Reference > Brewer’s Dictionary > Car’cass.

E. Cobham Brewer 1810–1897. Dictionary of Phrase and Fable. 1898.
The shell of a house before the floors are laid and walls plastered; the skeleton of a ship, a wreck, etc. The body of a dead animal, so called from the Latin caro-cassa (lifeless flesh). (French, carcasse.)   1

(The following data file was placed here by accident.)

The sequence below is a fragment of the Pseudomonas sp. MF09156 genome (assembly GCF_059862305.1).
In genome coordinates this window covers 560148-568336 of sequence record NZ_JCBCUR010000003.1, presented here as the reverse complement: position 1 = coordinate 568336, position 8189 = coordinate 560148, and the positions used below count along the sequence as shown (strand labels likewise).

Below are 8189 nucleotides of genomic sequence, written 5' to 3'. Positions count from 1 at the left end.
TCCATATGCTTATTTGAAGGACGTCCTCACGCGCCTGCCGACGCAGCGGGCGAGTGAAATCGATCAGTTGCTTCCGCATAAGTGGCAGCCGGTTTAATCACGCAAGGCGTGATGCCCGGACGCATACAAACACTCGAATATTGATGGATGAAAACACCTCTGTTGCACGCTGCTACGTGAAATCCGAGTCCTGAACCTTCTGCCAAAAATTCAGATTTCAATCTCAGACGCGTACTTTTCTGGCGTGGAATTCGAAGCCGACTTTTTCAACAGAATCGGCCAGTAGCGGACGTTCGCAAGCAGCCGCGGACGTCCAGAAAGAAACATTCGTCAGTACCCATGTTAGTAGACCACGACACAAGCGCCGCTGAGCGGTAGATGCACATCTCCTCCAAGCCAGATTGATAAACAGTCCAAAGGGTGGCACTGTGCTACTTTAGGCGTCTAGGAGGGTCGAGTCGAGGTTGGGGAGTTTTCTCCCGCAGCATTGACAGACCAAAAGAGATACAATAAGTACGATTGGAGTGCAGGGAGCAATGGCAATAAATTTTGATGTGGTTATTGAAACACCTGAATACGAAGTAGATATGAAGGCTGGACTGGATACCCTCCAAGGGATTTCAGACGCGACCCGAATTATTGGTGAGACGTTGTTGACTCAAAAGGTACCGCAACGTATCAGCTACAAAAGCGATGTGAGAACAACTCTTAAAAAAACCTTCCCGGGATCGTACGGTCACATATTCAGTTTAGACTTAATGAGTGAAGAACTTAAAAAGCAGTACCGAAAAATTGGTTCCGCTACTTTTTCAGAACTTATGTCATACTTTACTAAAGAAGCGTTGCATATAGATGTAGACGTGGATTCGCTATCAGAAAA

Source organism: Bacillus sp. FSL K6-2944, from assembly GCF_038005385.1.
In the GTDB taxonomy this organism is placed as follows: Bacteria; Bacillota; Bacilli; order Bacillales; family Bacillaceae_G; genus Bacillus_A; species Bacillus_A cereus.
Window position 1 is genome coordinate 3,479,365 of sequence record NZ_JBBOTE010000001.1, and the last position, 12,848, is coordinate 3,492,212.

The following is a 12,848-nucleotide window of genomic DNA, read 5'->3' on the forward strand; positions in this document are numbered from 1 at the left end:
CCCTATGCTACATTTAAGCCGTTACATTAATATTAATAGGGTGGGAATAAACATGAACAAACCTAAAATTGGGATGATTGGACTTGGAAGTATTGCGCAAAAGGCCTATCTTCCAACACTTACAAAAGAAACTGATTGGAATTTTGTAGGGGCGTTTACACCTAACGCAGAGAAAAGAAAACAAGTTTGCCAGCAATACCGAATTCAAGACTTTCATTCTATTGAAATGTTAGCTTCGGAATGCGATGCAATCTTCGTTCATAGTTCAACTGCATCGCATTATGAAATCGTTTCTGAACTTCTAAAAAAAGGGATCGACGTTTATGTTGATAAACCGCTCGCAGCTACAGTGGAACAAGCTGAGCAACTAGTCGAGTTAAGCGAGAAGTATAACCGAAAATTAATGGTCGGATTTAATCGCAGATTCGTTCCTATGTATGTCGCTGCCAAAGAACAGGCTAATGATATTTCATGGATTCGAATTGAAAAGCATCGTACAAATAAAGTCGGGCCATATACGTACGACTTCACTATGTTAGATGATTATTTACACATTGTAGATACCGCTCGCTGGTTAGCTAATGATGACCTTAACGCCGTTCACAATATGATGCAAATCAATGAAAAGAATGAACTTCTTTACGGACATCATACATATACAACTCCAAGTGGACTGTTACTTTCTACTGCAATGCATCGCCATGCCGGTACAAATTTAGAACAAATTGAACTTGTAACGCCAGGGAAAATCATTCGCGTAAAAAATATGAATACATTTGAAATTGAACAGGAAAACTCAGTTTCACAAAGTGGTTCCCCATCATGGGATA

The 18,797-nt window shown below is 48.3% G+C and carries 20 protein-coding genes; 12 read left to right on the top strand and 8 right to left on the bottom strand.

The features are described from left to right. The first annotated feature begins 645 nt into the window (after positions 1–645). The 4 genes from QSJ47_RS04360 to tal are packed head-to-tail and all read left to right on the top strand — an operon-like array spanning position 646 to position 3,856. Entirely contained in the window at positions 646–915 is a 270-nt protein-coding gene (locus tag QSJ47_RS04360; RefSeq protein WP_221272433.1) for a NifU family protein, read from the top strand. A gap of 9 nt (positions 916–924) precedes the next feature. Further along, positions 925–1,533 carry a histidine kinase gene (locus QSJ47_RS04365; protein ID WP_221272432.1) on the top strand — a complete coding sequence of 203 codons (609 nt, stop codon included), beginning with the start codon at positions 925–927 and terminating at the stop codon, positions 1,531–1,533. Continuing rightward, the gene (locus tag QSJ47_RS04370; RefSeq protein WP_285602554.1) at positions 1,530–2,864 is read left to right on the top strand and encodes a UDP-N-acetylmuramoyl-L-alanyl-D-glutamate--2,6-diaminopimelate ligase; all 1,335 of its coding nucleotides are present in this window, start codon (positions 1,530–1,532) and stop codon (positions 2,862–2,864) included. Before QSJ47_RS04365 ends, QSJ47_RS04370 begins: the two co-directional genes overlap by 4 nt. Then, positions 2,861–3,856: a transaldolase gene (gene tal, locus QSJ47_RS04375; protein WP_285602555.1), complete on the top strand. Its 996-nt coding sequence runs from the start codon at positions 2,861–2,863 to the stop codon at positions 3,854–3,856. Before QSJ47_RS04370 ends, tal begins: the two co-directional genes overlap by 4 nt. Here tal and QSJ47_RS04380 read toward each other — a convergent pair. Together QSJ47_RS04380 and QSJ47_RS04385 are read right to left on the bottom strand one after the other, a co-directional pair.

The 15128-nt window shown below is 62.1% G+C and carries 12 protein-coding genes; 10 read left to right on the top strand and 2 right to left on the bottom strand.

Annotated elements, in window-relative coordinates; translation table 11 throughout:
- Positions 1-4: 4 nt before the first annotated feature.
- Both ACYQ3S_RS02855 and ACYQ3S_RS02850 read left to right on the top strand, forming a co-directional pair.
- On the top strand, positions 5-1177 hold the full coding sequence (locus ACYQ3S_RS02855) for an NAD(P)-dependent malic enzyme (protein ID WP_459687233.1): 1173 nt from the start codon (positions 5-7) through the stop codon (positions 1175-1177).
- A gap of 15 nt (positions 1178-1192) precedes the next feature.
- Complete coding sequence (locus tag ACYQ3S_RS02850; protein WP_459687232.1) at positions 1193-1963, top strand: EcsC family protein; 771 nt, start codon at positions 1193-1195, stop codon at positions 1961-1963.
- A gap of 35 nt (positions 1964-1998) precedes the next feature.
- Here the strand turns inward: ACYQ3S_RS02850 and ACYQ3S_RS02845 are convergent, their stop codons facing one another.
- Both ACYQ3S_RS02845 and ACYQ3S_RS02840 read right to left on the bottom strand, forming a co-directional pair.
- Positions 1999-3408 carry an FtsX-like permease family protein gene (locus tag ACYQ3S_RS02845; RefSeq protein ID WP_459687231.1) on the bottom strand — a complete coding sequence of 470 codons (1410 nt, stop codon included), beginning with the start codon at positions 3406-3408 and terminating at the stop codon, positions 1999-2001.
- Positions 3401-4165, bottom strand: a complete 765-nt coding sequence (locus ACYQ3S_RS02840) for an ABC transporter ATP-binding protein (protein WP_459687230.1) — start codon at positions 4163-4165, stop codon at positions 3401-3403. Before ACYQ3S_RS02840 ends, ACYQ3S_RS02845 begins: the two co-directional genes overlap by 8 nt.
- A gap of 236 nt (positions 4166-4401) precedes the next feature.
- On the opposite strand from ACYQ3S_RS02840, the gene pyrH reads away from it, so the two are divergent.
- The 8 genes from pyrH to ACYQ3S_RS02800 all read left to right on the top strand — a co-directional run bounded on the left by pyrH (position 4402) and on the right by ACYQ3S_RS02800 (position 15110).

“The Goodwins, I think they call the place; a very dangerous flat and fatal, where the carcases of many a tall ship lie buried.”—Shakespeare: Merchant of Venice, iii. 1.



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